TUAZON V. HEIRS OF BARTOLOME RAMOS
463 SCRA 408
Respondents alleged that on a relevant date, spouses Tuazon purchased from their predecessor-in-interest cavans of rice. That on the total number of cavans, only a certain portion has been paid for. In payment thereof, checks have been issued but on presentment, the checks were dishonored. Respondents alleged that since spouses anticipated the forthcoming suit against them, they made fictitious sales over their properties. As defense, the spouses averred that it was the wife of Bartolome who effected the sale and that Maria was merely her agent in selling the rice. The true buyer of the cavans was Santos. The spouses further averred that when Ramos got the check from Santos, she took it in good faith and didn't knew that the same were unfunded.
First, there is no contract of agency.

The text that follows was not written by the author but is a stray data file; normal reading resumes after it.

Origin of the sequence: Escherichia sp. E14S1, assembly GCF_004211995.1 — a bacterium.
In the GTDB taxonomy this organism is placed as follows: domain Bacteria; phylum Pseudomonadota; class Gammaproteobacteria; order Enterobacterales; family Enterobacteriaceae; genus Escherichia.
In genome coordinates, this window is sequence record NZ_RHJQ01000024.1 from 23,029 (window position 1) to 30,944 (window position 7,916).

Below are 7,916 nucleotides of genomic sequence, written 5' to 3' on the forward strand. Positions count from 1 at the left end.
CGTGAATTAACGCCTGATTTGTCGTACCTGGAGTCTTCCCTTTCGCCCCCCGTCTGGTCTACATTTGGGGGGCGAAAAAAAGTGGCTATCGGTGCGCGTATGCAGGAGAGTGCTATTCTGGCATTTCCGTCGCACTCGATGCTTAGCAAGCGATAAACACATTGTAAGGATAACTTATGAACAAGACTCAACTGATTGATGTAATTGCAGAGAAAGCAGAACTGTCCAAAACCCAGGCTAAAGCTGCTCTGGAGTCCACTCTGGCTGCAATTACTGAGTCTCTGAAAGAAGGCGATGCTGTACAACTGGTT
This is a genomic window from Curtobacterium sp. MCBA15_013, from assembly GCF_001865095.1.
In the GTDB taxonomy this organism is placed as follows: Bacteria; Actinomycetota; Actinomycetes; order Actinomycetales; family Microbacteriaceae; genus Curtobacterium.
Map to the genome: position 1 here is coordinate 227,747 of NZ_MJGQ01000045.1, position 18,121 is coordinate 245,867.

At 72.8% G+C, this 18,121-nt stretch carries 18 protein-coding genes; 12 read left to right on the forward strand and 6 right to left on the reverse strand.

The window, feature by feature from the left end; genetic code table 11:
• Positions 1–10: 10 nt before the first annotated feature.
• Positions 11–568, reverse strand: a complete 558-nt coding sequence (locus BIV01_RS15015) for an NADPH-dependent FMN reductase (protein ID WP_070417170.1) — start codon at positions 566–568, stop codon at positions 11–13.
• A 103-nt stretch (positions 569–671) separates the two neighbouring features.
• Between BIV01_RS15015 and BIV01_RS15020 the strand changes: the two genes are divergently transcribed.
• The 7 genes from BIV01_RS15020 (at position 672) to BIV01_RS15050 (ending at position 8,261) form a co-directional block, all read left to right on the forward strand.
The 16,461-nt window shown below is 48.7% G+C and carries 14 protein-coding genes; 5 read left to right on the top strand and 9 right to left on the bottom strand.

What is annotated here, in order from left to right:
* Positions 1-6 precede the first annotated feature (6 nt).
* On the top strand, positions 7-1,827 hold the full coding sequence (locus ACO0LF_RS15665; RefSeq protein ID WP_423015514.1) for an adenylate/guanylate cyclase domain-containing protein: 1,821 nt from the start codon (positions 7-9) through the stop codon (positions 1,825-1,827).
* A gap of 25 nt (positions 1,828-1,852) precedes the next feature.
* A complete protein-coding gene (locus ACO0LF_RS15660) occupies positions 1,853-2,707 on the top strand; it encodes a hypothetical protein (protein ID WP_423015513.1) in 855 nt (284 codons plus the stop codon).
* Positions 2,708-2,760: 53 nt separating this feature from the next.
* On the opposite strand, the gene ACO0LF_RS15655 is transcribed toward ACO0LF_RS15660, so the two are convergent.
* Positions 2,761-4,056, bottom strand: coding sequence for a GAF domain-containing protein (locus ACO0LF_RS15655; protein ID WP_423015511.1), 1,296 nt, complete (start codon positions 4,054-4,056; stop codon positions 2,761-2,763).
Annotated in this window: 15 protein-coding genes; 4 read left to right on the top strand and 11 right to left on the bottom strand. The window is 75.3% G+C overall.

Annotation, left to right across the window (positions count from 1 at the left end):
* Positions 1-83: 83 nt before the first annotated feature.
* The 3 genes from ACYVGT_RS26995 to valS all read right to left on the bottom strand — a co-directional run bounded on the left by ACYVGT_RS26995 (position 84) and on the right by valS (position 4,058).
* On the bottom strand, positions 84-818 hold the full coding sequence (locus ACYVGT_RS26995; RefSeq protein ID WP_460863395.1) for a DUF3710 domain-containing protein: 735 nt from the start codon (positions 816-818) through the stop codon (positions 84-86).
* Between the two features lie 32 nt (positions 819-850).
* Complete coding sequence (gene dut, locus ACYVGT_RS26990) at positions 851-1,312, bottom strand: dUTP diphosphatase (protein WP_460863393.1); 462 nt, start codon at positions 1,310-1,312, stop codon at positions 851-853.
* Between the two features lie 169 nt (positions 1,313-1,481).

If it was truly the intention of the parties to have a contract of agency, then when the spouses sued Santos on a separate civil action, they should have instituted the same on behalf and for the respondents. They didn't do so. The filing in their own names negate their claim that they acted as
mere agents in selling the rice.
Second, the spouses are liable on the check.
As indorser, Tuazon warranted that upon due presentment, according to their tenor, and that in case they were dishonored, she would pay the corresponding amount. After the instrument is dishonored by non-payment, indorsers cease to be merely secondarily liable. They became
principal debtors whose liability becomes identical to that of the original obligor. The holder of a negotiable instrument need not even proceed against the maker before suing the indorser. Santos is not an indispensable party to the suit against the spouses.